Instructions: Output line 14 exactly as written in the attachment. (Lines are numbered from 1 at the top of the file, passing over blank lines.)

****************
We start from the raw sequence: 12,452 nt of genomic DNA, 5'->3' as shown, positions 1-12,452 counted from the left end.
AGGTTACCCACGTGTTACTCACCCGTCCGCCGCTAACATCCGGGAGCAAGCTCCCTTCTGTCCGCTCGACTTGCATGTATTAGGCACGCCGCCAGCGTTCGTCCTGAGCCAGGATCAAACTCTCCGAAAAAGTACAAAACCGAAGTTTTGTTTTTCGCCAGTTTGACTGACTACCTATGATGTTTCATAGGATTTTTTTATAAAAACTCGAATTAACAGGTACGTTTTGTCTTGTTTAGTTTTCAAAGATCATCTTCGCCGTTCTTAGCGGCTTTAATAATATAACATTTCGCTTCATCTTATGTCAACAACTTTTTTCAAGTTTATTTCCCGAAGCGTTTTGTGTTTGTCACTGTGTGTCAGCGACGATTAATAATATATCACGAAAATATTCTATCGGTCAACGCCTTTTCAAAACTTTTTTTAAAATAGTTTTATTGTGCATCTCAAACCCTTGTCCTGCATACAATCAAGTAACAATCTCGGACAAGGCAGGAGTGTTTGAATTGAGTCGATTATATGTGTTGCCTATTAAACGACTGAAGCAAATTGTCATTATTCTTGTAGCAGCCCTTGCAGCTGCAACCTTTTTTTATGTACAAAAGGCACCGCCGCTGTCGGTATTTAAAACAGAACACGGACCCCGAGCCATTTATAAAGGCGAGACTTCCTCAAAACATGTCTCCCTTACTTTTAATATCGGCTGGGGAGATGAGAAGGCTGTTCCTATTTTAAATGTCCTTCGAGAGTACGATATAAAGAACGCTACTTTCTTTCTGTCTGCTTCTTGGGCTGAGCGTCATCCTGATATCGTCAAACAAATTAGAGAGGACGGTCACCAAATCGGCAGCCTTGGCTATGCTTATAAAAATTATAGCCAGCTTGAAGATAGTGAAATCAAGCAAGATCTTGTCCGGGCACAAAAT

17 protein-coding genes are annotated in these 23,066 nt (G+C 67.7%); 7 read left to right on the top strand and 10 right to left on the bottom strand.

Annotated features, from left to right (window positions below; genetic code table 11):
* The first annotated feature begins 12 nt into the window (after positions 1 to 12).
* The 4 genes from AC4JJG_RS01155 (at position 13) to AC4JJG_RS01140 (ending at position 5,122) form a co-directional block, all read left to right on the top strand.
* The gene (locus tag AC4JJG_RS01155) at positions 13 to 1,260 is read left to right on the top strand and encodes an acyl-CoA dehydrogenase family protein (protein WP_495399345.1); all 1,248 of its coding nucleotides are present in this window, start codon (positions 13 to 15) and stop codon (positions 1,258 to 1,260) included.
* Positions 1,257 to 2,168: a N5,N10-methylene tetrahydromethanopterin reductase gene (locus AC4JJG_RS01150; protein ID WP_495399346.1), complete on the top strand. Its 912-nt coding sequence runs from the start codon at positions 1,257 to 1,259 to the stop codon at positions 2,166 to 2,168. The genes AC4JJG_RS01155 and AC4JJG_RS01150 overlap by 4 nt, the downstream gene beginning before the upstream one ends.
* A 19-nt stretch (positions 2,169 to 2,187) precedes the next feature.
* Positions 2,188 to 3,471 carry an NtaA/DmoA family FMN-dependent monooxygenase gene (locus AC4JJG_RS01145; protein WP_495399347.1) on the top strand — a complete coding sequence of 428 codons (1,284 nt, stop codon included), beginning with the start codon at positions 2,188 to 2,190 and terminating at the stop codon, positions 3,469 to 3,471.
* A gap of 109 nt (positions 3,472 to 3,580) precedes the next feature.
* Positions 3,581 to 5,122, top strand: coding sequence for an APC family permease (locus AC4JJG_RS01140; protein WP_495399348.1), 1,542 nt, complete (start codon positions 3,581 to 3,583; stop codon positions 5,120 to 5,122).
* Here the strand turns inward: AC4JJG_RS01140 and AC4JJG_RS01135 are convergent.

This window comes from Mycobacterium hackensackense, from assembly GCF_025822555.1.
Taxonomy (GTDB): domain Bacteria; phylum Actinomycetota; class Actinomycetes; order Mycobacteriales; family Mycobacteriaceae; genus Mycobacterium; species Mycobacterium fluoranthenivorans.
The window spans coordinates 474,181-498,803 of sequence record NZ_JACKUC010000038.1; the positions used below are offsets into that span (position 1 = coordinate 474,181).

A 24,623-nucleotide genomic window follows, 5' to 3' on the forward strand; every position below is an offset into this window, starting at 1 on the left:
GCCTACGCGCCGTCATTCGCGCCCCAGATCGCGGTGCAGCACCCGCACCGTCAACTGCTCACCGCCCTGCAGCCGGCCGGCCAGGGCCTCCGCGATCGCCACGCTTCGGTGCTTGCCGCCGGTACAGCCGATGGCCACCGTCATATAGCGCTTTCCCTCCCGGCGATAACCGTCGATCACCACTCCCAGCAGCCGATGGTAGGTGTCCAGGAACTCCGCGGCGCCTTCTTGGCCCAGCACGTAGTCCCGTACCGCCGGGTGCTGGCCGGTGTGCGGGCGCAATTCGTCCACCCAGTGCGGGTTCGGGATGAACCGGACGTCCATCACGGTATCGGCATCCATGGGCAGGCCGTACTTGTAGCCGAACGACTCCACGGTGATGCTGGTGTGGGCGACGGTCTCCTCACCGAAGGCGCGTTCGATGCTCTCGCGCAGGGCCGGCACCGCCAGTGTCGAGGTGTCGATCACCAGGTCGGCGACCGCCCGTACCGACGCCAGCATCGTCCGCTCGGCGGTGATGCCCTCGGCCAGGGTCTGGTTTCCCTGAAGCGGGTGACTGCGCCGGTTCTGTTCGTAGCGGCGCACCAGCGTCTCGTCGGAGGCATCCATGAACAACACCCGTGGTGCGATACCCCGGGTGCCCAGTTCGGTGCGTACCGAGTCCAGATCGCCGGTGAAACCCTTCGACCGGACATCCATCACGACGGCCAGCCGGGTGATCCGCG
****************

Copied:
This window comes from Mycobacterium hackensackense, from assembly GCF_025822555.1.